Eddie Taylor (Henry Fonda) leaves his third stretch in prison and walks straight into the arms of his wife to be, Joan (Sylvia Sidney). He vows to leave his criminal ways behind him and make a new life with Joan, but it proves hard to go straight. No-one trusts him and when he appears to have become involved in a deadly bank job, no-one will believe in his innocence (apart from the doting Joan). Eventually they go on the run together, but the odds seem stacked against them.


Director Fritz Lang has a nigh-on peerless resumé. Metropolis, M, The Big Heat, Scarlet Street and this, only his second film made following his move to Hollywood from an increasingly problematic 1930’s National Socialist-dominated Germany. Film Noir, Expressionism and big themes of determinism, human nature and destiny – all seemlessly woven through his oeuvre and all very much present in this excellent crime drama.

Henry Fonda didn’t often play against type (that type being essentially noble and good natured – see The Grapes of Wrath, The Wrong Man, Young Mr Lincoln, Twelve Angry Men et al), but when he did, most notably here and in Sergio Leone’s imperious Once Upon A Time In The West, he did it exceedingly well. Behind that pleasant, affable veneer lurked a deep, dark core and it brings a welcome ambiguity and unpredictability to his character here. We’re not sure if we believe him, making it all the more convincing and engaging that no-one else will either.

At a sprightly 85 minutes, the film moves along at a commendable pace, helping to keep us hooked and simultaneously papering over some of the narrative cracks. Sidney is believably sincere and blinkered as the love-struck wife who will do anything for her beloved, while Fonda goes from care-free and reformed to bleakly cynical and fatalistic with all of the ease you would expect of an actor of his reputation and ability.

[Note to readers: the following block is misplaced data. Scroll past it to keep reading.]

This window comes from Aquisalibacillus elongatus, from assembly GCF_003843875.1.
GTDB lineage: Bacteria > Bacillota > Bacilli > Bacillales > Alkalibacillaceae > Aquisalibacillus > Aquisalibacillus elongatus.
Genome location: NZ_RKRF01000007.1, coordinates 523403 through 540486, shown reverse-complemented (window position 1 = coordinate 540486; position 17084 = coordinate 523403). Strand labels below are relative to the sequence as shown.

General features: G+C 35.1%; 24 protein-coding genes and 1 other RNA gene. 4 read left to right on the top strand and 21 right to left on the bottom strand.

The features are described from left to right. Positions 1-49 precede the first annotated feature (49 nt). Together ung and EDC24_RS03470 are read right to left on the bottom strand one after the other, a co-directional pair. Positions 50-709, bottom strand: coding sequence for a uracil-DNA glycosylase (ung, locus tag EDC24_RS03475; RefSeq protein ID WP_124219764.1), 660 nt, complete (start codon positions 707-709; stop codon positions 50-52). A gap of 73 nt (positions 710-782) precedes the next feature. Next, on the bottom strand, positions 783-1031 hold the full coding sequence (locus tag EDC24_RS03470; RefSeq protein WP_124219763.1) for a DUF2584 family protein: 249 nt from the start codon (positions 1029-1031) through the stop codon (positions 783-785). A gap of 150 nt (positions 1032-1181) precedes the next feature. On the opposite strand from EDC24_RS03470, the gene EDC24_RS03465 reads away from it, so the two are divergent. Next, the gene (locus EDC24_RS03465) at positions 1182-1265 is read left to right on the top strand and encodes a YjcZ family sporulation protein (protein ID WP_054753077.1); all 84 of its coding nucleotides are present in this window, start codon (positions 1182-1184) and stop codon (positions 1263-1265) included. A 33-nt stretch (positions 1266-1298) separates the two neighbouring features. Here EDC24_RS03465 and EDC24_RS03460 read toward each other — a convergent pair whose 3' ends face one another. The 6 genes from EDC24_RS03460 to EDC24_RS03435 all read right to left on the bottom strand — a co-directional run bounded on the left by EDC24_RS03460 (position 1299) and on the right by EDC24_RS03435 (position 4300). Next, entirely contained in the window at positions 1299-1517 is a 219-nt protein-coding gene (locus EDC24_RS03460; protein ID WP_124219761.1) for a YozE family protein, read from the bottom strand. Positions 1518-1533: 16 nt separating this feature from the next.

[yframe url=’http://www.youtube.com/watch?v=zGpNFr5QxV0&feature=youtu.be’]

The highest praise here though must be reserved for Lang. Every scene drips with atmosphere and portent, whether through torrential rain, impenetrable fog, or Expressionistic angles, shadows and lines. As Eddie awaits his fate in an isolated cell, the light cuts through the bars, casting vivid shadows on the floor. It draws attention to just how much of a difference it makes when a film has craftsmanship, effort, a keen eye and top-drawer directorial ability to commend it. Yes, the film is not as technically accomplished as some modern films and the DVD transfer is nowhere near as polished as it could and should be, but this a really strong film noir and another demonstration by Lang of just how consistently impressive a film-maker he was. You can buy it from 4th June and you probably should.


Extras: An interesting and varied selection. First up is a fascinating 80 minute interview/Q&A with Fritz Lang at the NFT in 1962. He discusses the themes of his films, what it has been like working in Germany both sides of WWII, film violence and working with/competing against television. Great, insightful stuff. After that, we have 20-odd minutes in the company of college professor and author George Wilson, who talks about and offers a certain perspective on particular scenes from the film. After that, we get 10 minutes of raw, unedited takes from the film, which make interesting viewing as historical artefacts if nothing else. All in all, a good package.


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Dave has been writing for HeyUGuys since mid-2010 and has found them to be the most intelligent, friendly, erudite and insightful bunch of film fans you could hope to work with. He's gone from ham-fisted attempts at writing the news to interviewing Lawrence Bender, Renny Harlin and Julian Glover, to writing articles about things he loves that people have actually read. He has fairly broad tastes as far as films are concerned, though given the choice he's likely to go for Con Air over Battleship Potemkin most days. He's pretty sure that 2001: A Space Odyssey is the most overrated mess in cinematic history.